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RK123456

Suitability & Power Of Prius Plug In

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Hi.

I need some advice please.

I am a company car driver driving a 2009 Avensis T2 D4D Tourer, it pulls like a freight train but is relatively high company car tax (Benefits in Kind). It is due for replacement soon, I am a high mileage driver, 40,000 miles per year.

I am considering a Prius Plug In, my main concerns are:

Is it powerful enough for me? I drive long distances, I regularly drive over the M62, A66 and up the M74 to Glasgow. All of these roads are notoriously hilly. Will the car pull alright up a long hill, it is an auto so I won't have to be always changing gear. The Toyota website shows the car to have 98 horse power and 104 lbft of torque which I find very low for a 1.8 litre petrol engine. I've been overtaken by Prius in the past on flat motorways and they don't appear to be lacking in pulling power.

I haven't driven an automatic transmission car for 20 years, is the Prius easy to park between cars and in parking spaces?

I have requested a test drive to see if I can live with it.

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I find the Prius more than powerful enough. Don't forget you are not relying on the 1.8 engine alone you also have the power and torque from the electric motor. Parking is not a problem; on the Prius T Spirit Gen 3 you have the reversing camera. If you are clever enough to use it the T Spirit has self parking. The car is so easy to drive I would hate to go back to a manual gearbox. The Prius has 3 power settings ECO, NORMAL and POWER. In power it leaves most cars standing. I get over 60MPG.

If you do get a Prius I would suggest that in Winter you have Winter Tyres fitted especially for the journeys you have outlined.

Good luck on the test drive.

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Obviously the plugin won't be doing the whole journey on electric only as its only got about 15mile quoted range.

We live on the M62 and the GenII Prius has more than enough power and acceleration to keep up with motorway traffic and the steep sections. On a recent run to Glasgow in August in a GenII we got over 50mpg. Fairly comfy too which should be a priority given your distances. So the Plugin shouldn't have any problems.

For parking, some people don't like the limited rear vision that is always quoted by journalists, but it's no more limited than many hatchbacks and just a case of learning the length of your vehicle.

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IIRC they all have a reversing camera from MY 2012. The total BHP is 130 with the electric motor and although some say the engine sounds harsh and strained when giving it some beans, it pulls like a train. PWR mode makes the pedal more responsive. I wouldn't bother with the plug-in though if you're going to spend most of your time on the motorway, it's not worth the extra expense IMO.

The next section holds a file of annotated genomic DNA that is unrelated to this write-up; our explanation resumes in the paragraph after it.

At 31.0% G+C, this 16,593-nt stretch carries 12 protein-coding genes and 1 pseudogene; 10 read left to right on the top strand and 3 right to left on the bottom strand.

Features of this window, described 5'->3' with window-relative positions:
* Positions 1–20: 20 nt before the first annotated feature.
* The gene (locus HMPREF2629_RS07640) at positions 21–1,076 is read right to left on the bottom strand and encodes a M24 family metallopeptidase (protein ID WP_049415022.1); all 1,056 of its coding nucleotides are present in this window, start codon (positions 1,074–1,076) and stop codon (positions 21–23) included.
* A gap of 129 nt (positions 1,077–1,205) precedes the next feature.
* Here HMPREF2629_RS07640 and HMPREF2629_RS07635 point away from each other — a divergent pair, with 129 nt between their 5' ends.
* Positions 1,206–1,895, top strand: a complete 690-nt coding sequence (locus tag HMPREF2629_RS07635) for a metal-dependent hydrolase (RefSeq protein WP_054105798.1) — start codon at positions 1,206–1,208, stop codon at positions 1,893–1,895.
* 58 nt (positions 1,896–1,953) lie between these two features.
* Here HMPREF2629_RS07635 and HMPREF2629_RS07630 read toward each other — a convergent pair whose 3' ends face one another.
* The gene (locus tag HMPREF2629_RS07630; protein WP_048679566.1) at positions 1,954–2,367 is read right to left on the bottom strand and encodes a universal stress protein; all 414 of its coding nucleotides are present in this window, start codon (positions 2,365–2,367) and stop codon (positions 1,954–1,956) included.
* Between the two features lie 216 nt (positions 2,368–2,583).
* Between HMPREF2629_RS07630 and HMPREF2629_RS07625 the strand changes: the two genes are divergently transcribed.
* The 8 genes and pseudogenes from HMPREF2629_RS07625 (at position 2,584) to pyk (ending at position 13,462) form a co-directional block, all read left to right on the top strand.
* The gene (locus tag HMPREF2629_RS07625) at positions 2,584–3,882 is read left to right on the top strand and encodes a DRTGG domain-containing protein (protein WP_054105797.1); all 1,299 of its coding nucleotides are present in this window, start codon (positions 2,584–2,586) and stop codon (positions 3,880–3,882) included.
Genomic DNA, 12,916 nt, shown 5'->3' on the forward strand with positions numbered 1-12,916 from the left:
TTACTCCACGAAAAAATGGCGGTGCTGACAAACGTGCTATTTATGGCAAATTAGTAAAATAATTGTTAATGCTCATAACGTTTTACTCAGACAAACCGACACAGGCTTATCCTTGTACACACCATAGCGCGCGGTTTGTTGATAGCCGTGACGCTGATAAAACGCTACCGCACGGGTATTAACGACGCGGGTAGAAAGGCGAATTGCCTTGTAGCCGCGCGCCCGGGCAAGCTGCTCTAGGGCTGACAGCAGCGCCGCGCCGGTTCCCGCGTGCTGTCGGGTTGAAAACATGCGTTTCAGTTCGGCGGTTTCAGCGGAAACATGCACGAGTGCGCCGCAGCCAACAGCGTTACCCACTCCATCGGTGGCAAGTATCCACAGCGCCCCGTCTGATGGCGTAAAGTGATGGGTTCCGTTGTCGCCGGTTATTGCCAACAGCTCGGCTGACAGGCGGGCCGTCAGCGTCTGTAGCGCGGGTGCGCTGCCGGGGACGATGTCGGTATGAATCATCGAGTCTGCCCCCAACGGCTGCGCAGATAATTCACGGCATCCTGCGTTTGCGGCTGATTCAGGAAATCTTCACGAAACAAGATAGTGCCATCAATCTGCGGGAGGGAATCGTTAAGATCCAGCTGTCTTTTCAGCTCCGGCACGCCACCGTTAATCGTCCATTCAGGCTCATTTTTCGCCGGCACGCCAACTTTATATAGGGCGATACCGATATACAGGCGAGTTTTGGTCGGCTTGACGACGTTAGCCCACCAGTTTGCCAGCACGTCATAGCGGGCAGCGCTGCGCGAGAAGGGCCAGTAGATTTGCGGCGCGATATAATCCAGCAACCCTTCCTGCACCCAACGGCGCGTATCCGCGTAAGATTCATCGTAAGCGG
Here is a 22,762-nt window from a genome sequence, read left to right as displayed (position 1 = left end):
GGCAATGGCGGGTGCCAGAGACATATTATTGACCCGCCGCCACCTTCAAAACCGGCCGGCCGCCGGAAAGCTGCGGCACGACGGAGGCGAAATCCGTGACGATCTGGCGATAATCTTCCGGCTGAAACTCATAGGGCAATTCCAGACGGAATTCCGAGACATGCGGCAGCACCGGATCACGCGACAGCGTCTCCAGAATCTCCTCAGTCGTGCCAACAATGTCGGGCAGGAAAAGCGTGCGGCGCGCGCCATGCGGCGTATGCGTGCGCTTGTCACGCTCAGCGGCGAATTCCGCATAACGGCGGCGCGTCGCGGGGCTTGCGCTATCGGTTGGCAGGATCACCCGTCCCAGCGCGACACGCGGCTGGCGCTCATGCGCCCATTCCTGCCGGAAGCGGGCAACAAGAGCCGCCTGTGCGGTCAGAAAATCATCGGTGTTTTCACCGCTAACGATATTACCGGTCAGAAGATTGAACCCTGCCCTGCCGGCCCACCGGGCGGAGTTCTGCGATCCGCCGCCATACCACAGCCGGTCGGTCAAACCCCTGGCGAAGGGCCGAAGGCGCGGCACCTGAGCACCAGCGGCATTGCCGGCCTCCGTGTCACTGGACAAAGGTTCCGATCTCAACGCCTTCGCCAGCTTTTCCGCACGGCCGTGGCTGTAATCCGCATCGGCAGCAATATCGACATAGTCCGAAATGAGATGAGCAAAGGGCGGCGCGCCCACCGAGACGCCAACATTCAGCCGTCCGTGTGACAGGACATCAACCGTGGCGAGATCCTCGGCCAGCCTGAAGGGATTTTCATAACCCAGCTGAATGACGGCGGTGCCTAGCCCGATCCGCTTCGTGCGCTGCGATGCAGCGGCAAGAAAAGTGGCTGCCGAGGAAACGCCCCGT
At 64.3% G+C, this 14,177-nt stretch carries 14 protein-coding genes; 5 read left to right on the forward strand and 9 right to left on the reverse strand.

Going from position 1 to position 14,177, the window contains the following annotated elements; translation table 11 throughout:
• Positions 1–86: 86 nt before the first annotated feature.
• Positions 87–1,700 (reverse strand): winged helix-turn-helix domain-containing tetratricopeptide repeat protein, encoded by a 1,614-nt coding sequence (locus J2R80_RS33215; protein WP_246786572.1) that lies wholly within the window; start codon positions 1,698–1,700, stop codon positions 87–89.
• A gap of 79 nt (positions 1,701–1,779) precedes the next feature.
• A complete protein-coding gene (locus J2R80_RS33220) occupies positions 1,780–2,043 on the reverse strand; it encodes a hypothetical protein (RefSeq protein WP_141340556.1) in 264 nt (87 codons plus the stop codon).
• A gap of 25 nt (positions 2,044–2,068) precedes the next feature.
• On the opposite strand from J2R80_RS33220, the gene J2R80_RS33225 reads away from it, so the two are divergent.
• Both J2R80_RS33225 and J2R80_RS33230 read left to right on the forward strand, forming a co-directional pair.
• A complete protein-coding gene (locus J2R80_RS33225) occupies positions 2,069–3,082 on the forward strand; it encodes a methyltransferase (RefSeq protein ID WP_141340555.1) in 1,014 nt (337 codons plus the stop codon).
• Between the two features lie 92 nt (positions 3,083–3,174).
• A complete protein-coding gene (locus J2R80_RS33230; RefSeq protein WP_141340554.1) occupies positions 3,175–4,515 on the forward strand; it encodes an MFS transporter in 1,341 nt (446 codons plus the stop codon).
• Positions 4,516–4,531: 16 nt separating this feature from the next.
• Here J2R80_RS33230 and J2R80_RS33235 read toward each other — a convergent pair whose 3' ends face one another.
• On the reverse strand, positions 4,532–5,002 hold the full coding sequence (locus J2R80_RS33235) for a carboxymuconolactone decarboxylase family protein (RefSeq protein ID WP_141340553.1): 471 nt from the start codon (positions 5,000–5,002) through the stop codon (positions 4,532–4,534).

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If it's a company car, Toyota has a fleet of loan cars that you can test drive for four days or so. I just went for an ordinary test drive (liked the car and ordered it) but a colleague went to the fleet manager who organised a four day loan car from Toyota. That gave him a much better experience of the car and, yes, after the test drive he ordered one!

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About 50% of my annual mileage is on French motorways travelling at about 80mph and I generally find the Prius quite capable. On occasions I have used the accelerator to get out of an uncomfortable situation and found myself doing 90mph and still accelerating. The only time I wish for more power is when climbing some of the steep sections in the centre of France, but this could be because I feel uncomfortable squeezing the last bit of power of the car. It could also be because I am comparing with my last car which had 220bhp and used to romp up the hills.

As others have said I would doubt whether the premium for the Plug-In is worth it.

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Plug in Prius might be worth it as a company car.

The only cost to the OP will be BIK tax (and private miles fuel maybe). Should be pretty low for the plug-in.

Would be worth comparing the tax and benefits with a normal Prius.

To make the most of the plugin, a handy charging point would be useful.

Will there be one at work?

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Thank you for the replies everybody.

On the benefits in kind, the Plug In Prius saves a good deal in tax you pay on a company car. I have already done a comparison of the Prius Plug in versus the Prius.

There isn't a recharging point at work, but I only visit the office on average 1 day per week.

In the city nearest to where I live, I know of 2 charging points, 1 is in a car park that I never use, the other is at the Toyota dealer.